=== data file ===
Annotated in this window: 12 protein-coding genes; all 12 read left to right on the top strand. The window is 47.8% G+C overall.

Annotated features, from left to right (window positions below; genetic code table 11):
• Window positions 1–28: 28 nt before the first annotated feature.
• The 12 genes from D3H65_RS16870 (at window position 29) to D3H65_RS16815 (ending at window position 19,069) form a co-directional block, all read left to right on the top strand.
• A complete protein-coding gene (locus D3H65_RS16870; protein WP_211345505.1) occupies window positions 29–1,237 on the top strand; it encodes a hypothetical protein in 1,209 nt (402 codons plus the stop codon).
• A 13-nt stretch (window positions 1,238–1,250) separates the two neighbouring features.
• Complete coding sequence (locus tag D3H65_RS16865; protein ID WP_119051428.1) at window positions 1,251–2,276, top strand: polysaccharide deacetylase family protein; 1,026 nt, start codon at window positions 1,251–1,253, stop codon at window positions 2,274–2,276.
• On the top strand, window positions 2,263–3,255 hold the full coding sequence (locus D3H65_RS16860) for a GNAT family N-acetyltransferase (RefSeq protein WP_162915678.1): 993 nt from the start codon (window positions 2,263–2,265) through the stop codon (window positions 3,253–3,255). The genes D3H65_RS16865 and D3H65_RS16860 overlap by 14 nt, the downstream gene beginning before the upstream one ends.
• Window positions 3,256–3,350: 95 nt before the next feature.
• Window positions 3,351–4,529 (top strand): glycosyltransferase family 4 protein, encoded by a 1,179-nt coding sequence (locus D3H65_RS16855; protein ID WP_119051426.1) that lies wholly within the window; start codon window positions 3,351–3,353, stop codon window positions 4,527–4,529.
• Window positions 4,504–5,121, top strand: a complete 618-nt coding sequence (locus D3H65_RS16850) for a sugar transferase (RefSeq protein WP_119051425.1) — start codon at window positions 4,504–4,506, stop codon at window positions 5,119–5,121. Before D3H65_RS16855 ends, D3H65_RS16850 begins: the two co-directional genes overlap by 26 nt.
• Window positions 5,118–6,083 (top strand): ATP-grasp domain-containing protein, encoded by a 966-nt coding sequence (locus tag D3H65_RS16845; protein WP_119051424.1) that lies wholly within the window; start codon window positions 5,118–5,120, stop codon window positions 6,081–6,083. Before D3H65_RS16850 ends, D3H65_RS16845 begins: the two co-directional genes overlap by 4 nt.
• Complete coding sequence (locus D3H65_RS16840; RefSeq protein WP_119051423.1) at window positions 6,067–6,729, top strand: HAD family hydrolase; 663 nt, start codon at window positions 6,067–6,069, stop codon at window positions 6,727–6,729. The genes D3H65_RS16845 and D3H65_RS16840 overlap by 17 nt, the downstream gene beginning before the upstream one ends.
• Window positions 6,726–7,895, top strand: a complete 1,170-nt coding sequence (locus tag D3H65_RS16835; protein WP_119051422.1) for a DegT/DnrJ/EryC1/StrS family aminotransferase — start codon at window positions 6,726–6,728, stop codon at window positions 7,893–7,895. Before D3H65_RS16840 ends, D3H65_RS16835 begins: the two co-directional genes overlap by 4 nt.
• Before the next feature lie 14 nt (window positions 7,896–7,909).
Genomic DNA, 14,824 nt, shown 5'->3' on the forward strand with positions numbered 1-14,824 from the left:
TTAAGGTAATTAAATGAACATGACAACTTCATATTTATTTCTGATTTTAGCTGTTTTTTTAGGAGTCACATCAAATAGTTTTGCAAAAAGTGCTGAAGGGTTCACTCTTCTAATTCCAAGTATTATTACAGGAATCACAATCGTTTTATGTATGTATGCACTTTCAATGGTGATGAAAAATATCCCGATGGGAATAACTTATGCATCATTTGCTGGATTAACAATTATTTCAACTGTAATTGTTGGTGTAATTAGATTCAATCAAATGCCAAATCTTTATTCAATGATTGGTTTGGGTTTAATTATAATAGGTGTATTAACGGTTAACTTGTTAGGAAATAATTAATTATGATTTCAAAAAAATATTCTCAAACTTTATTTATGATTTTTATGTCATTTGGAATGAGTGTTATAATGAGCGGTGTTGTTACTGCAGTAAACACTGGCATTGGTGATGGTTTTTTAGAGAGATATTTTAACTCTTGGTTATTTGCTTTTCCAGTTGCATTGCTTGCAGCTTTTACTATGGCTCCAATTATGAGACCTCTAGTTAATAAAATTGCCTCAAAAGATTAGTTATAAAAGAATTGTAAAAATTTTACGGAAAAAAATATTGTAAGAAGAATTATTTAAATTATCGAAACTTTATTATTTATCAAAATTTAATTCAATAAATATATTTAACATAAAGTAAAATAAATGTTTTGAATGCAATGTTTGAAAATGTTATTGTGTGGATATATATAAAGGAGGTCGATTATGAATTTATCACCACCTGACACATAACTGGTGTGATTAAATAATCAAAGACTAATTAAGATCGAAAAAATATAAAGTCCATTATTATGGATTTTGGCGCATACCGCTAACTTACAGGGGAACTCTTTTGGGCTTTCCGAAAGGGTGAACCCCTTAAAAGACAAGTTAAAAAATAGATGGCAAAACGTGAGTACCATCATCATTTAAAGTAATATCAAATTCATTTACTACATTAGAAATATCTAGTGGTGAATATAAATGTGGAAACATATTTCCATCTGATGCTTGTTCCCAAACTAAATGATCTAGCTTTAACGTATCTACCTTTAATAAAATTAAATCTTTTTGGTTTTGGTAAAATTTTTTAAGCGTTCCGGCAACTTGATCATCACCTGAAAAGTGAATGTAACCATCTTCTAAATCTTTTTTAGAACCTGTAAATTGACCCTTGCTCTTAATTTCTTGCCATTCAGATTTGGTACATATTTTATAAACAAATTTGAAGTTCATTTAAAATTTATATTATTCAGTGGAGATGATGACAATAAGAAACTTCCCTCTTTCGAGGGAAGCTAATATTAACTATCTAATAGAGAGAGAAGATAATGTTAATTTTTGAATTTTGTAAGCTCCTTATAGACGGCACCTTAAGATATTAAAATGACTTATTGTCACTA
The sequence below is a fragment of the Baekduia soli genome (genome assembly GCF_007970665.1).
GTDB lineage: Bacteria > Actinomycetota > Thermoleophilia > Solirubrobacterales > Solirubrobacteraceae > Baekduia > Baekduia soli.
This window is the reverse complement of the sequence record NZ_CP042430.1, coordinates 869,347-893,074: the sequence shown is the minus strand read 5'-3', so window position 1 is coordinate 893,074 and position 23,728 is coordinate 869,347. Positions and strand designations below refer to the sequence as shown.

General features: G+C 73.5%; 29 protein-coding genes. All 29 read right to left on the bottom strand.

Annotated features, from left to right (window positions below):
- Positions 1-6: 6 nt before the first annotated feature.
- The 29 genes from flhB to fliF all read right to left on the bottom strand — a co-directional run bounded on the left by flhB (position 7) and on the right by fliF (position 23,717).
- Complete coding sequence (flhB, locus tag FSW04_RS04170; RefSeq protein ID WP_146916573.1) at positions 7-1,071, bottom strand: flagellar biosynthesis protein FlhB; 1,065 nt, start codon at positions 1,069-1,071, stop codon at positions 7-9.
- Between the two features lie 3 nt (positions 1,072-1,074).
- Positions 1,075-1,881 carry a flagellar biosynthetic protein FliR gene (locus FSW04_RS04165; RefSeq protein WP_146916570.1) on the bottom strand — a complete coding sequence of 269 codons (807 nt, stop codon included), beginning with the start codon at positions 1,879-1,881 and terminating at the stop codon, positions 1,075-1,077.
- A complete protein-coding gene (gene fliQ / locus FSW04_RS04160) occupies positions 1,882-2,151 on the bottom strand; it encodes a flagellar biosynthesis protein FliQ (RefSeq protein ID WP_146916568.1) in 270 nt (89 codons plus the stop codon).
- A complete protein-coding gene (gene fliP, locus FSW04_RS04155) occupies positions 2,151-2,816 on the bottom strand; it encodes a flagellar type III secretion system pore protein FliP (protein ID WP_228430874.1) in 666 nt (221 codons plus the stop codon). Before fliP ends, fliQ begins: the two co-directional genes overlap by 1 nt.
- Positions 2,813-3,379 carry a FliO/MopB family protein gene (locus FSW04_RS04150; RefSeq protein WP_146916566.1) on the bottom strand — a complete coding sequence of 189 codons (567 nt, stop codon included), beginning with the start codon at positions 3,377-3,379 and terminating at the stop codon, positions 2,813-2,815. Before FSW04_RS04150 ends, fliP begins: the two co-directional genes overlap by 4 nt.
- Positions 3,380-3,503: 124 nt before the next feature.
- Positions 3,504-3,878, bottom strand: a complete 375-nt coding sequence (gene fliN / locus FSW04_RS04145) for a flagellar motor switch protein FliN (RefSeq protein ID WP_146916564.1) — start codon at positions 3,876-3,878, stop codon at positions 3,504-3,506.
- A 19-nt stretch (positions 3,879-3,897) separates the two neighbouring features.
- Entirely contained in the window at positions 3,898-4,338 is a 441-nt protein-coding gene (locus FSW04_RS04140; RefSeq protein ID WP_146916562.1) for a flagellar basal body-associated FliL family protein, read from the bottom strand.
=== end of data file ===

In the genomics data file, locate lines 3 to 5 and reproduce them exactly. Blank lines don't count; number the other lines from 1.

• Window positions 1–28: 28 nt before the first annotated feature.
• The 12 genes from D3H65_RS16870 (at window position 29) to D3H65_RS16815 (ending at window position 19,069) form a co-directional block, all read left to right on the top strand.
• A complete protein-coding gene (locus D3H65_RS16870; protein WP_211345505.1) occupies window positions 29–1,237 on the top strand; it encodes a hypothetical protein in 1,209 nt (402 codons plus the stop codon).